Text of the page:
47 On vegetation and increased surveillance Coley, R.L., Kuo, F.E., Sullivan, W.C. (1997). Where does community grow? The social context created by nature in urban public housing. Environment & Behavior, 29, Kuo, F.E., Sullivan, W.C., Coley, R.L., Brunson, L. (1998). Fertile ground for community: Inner-city neighborhood common spaces. American Journal of Community Psychology, 26, On mental fatigue and violence Kaplan, S. (1987). Mental fatigue and the designed environment. In J. Harvey & D. Henning (Eds.), Public environments (pp ). Washington, DC: Environmental Design Research Association. Kuo, F.E., & Sullivan, W.C. (2001). Aggression and violence in the inner city: Impacts of environment via mental fatigue. Environment & Behavior, 33, To learn more:

48 On vegetation and mental fatigue Cimprich, B. (1993). Development of an intervention to restore attention in cancer patients. Cancer Nursing, 16, Hartig, T., Mang, M., Evans, G.W. (1991). Restorative effects of natural environment experiences. Environment & Behavior, 23, Kaplan, R. (1984). Wilderness perception and psychological benefits: An analysis of a continuing program. Leisure Sciences, 6, Lohr, V.I., Pearson-Mimms, C.H., Goodwin, G.K. (1996). Interior plants may improve worker productivity and reduce stress in a windowless environment. Journal of Environmental Horticulture, 14, Miles, I., Sullivan, W.C., Kuo, F.E. (1998). Prairie restoration volunteers: The benefits of participation. Urban Ecosystems, 2, Tennessen, C., Cimprich, B. (1995). Views to nature: Effects on attention: Journal of Environmental Psychology, 15, To learn more:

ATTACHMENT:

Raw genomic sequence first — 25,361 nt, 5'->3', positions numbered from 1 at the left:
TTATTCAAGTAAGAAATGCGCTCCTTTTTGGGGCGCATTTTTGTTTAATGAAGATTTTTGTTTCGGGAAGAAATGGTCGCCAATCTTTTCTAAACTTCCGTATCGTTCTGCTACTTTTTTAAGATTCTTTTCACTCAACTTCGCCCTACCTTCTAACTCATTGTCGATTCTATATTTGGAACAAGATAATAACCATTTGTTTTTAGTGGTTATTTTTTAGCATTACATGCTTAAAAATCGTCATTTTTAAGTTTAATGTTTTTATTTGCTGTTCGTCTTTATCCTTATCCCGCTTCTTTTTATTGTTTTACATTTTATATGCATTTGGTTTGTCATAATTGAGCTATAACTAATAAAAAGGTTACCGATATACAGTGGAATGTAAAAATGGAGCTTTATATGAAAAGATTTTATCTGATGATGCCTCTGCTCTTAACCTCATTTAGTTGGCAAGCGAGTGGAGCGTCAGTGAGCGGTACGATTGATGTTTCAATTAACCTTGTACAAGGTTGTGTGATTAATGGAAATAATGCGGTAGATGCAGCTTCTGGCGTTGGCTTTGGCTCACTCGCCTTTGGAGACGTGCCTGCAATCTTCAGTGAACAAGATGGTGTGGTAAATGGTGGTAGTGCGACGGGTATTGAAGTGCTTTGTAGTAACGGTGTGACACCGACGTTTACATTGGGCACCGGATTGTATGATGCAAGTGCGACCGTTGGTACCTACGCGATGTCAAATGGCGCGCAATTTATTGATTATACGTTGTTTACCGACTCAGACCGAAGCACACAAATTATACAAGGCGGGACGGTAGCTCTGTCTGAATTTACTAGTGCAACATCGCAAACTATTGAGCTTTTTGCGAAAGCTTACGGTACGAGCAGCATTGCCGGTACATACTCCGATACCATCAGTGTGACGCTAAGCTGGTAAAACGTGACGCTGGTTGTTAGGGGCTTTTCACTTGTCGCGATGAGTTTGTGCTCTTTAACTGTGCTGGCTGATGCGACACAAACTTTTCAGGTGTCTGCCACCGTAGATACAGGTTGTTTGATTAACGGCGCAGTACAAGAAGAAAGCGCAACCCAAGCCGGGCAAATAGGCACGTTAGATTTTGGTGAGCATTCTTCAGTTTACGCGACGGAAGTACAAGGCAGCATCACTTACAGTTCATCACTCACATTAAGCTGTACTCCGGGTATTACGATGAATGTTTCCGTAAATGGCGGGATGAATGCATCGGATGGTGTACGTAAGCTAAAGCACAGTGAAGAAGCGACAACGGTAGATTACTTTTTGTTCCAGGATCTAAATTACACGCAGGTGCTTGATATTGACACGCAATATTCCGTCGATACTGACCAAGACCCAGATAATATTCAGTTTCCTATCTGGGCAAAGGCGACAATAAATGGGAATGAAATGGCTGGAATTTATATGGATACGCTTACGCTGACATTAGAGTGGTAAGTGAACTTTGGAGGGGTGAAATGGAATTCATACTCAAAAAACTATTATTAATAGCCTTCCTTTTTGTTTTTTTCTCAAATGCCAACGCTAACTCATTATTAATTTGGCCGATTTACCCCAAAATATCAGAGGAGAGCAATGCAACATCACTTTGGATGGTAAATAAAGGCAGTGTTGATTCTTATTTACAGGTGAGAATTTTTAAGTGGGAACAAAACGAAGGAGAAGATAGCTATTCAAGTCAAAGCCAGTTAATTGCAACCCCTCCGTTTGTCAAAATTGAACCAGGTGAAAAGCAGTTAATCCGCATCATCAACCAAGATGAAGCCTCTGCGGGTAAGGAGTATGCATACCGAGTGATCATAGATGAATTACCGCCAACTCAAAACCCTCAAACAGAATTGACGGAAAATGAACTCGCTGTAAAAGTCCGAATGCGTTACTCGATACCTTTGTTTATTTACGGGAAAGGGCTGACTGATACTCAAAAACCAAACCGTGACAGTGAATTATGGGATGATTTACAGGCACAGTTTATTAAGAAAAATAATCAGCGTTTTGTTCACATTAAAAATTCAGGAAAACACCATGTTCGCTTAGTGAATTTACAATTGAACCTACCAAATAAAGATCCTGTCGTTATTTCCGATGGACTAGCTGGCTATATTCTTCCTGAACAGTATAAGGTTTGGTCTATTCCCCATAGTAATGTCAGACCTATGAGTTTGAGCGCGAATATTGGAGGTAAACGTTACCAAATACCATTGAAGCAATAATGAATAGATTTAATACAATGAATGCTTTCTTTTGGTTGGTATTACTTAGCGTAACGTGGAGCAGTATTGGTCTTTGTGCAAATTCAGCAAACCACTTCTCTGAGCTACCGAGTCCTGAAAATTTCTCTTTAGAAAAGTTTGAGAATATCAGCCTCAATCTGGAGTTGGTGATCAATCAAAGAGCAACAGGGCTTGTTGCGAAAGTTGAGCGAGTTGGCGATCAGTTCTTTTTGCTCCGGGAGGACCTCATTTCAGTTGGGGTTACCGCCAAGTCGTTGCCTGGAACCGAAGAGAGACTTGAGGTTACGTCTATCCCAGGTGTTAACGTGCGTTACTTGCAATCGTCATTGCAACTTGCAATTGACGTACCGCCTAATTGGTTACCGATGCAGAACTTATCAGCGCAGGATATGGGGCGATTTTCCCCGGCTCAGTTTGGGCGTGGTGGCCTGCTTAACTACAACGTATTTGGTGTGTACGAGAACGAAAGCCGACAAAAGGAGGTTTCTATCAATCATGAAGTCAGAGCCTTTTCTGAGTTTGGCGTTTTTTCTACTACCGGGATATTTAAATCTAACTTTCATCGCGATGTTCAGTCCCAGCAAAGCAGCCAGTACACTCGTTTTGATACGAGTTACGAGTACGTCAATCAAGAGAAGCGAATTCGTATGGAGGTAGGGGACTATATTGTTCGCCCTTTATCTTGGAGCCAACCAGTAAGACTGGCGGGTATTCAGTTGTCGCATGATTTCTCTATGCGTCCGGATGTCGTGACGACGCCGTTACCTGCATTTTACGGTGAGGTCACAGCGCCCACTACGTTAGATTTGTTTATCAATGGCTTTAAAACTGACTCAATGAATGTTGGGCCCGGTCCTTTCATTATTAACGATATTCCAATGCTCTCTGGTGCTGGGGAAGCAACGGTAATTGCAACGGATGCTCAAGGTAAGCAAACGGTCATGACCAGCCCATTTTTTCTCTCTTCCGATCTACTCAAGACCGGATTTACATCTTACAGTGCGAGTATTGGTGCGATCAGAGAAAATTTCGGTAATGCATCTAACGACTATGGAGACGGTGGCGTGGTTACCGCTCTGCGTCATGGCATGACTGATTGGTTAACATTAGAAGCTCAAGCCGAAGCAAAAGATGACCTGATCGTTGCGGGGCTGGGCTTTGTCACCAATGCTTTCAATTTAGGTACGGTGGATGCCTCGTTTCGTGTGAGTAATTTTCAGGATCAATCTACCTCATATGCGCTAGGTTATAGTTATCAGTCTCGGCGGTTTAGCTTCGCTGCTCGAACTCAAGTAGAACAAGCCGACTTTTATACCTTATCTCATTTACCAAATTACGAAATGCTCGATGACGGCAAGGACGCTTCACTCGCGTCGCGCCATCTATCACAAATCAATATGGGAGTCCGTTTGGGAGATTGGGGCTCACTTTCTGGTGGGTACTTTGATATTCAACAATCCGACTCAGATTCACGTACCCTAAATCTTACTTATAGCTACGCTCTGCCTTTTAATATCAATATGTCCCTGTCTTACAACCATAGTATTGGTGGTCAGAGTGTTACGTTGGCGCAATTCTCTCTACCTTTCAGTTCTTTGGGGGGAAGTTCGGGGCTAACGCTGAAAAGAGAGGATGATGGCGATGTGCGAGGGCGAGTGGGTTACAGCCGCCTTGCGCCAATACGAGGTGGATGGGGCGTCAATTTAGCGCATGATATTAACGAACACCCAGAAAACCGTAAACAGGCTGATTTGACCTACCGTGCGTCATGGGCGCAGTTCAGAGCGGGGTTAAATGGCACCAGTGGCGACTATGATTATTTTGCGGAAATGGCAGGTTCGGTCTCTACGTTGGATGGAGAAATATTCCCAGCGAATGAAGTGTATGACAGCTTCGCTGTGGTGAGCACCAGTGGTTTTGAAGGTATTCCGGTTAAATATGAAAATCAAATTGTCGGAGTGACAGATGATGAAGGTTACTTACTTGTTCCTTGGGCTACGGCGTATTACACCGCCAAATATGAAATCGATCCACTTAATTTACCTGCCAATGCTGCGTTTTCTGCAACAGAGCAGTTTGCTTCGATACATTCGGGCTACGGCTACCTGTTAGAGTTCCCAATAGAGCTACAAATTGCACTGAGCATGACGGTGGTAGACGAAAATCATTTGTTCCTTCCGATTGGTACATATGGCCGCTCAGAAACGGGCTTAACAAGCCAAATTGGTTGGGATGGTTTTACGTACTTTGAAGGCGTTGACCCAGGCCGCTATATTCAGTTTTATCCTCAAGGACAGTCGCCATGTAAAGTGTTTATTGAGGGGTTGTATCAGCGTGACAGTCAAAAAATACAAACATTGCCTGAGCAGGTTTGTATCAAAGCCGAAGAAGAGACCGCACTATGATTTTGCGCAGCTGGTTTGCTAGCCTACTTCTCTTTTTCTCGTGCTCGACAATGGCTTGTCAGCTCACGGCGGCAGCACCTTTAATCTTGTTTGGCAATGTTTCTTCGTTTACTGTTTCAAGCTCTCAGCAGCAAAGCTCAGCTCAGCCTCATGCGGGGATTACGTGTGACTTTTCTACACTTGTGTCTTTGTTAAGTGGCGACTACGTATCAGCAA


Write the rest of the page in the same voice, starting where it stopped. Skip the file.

49 Other questions? Contact Frances E. Kuo, Ph.D. The University of Illinois at Urbana-Champaign Landscape and Human Health Laboratory 1103 S. Dorner Drive, MC-636 Urbana IL 61801